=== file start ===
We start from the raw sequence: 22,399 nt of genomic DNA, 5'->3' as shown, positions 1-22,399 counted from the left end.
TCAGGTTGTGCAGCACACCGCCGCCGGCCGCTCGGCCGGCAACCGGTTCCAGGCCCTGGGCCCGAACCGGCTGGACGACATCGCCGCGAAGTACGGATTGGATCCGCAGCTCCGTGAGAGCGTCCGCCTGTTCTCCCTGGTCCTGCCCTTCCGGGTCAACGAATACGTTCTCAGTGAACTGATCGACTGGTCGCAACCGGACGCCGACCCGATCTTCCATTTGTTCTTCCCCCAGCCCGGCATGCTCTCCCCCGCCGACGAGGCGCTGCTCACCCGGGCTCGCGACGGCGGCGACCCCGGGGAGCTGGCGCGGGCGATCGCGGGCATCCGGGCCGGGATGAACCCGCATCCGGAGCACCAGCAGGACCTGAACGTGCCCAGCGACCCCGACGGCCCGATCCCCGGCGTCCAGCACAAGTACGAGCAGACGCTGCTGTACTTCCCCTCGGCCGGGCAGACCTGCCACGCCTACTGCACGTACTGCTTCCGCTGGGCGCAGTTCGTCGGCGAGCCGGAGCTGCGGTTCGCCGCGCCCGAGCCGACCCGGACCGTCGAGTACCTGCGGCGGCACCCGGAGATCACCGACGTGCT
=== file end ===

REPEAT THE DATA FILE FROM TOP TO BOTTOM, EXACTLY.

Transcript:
We start from the raw sequence: 22,399 nt of genomic DNA, 5'->3' as shown, positions 1-22,399 counted from the left end.
TCAGGTTGTGCAGCACACCGCCGCCGGCCGCTCGGCCGGCAACCGGTTCCAGGCCCTGGGCCCGAACCGGCTGGACGACATCGCCGCGAAGTACGGATTGGATCCGCAGCTCCGTGAGAGCGTCCGCCTGTTCTCCCTGGTCCTGCCCTTCCGGGTCAACGAATACGTTCTCAGTGAACTGATCGACTGGTCGCAACCGGACGCCGACCCGATCTTCCATTTGTTCTTCCCCCAGCCCGGCATGCTCTCCCCCGCCGACGAGGCGCTGCTCACCCGGGCTCGCGACGGCGGCGACCCCGGGGAGCTGGCGCGGGCGATCGCGGGCATCCGGGCCGGGATGAACCCGCATCCGGAGCACCAGCAGGACCTGAACGTGCCCAGCGACCCCGACGGCCCGATCCCCGGCGTCCAGCACAAGTACGAGCAGACGCTGCTGTACTTCCCCTCGGCCGGGCAGACCTGCCACGCCTACTGCACGTACTGCTTCCGCTGGGCGCAGTTCGTCGGCGAGCCGGAGCTGCGGTTCGCCGCGCCCGAGCCGACCCGGACCGTCGAGTACCTGCGGCGGCACCCGGAGATCACCGACGTGCT